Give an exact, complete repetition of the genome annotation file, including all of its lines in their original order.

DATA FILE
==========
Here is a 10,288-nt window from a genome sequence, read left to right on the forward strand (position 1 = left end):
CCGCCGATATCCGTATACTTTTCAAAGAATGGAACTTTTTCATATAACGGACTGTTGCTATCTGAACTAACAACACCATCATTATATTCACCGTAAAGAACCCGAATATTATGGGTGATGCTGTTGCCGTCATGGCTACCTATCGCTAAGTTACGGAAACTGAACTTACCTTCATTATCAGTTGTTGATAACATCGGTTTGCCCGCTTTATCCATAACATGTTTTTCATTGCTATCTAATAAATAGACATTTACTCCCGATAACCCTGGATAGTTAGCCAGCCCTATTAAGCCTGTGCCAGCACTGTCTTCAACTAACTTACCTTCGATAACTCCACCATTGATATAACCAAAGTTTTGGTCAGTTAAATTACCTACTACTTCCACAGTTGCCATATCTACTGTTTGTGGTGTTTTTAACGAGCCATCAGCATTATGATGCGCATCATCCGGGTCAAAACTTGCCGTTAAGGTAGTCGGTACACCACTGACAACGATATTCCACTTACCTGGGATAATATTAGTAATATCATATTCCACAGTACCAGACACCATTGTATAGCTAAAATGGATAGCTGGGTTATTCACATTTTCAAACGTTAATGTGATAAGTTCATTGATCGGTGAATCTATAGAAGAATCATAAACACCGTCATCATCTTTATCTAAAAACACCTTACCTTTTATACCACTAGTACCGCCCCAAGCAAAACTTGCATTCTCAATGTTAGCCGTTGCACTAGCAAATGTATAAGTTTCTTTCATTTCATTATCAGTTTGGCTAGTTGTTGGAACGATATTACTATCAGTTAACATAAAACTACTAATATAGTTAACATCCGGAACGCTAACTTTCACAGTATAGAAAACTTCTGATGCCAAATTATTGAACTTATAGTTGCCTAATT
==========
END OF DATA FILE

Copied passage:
Here is a 10,288-nt window from a genome sequence, read left to right on the forward strand (position 1 = left end):
CCGCCGATATCCGTATACTTTTCAAAGAATGGAACTTTTTCATATAACGGACTGTTGCTATCTGAACTAACAACACCATCATTATATTCACCGTAAAGAACCCGAATATTATGGGTGATGCTGTTGCCGTCATGGCTACCTATCGCTAAGTTACGGAAACTGAACTTACCTTCATTATCAGTTGTTGATAACATCGGTTTGCCCGCTTTATCCATAACATGTTTTTCATTGCTATCTAATAAATAGACATTTACTCCCGATAACCCTGGATAGTTAGCCAGCCCTATTAAGCCTGTGCCAGCACTGTCTTCAACTAACTTACCTTCGATAACTCCACCATTGATATAACCAAAGTTTTGGTCAGTTAAATTACCTACTACTTCCACAGTTGCCATATCTACTGTTTGTGGTGTTTTTAACGAGCCATCAGCATTATGATGCGCATCATCCGGGTCAAAACTTGCCGTTAAGGTAGTCGGTACACCACTGACAACGATATTCCACTTACCTGGGATAATATTAGTAATATCATATTCCACAGTACCAGACACCATTGTATAGCTAAAATGGATAGCTGGGTTATTCACATTTTCAAACGTTAATGTGATAAGTTCATTGATCGGTGAATCTATAGAAGAATCATAAACACCGTCATCATCTTTATCTAAAAACACCTTACCTTTTATACCACTAGTACCGCCCCAAGCAAAACTTGCATTCTCAATGTTAGCCGTTGCACTAGCAAATGTATAAGTTTCTTTCATTTCATTATCAGTTTGGCTAGTTGTTGGAACGATATTACTATCAGTTAACATAAAACTACTAATATAGTTAACATCCGGAACGCTAACTTTCACAGTATAGAAAACTTCTGATGCCAAATTATTGAACTTATAGTTGCCTAATT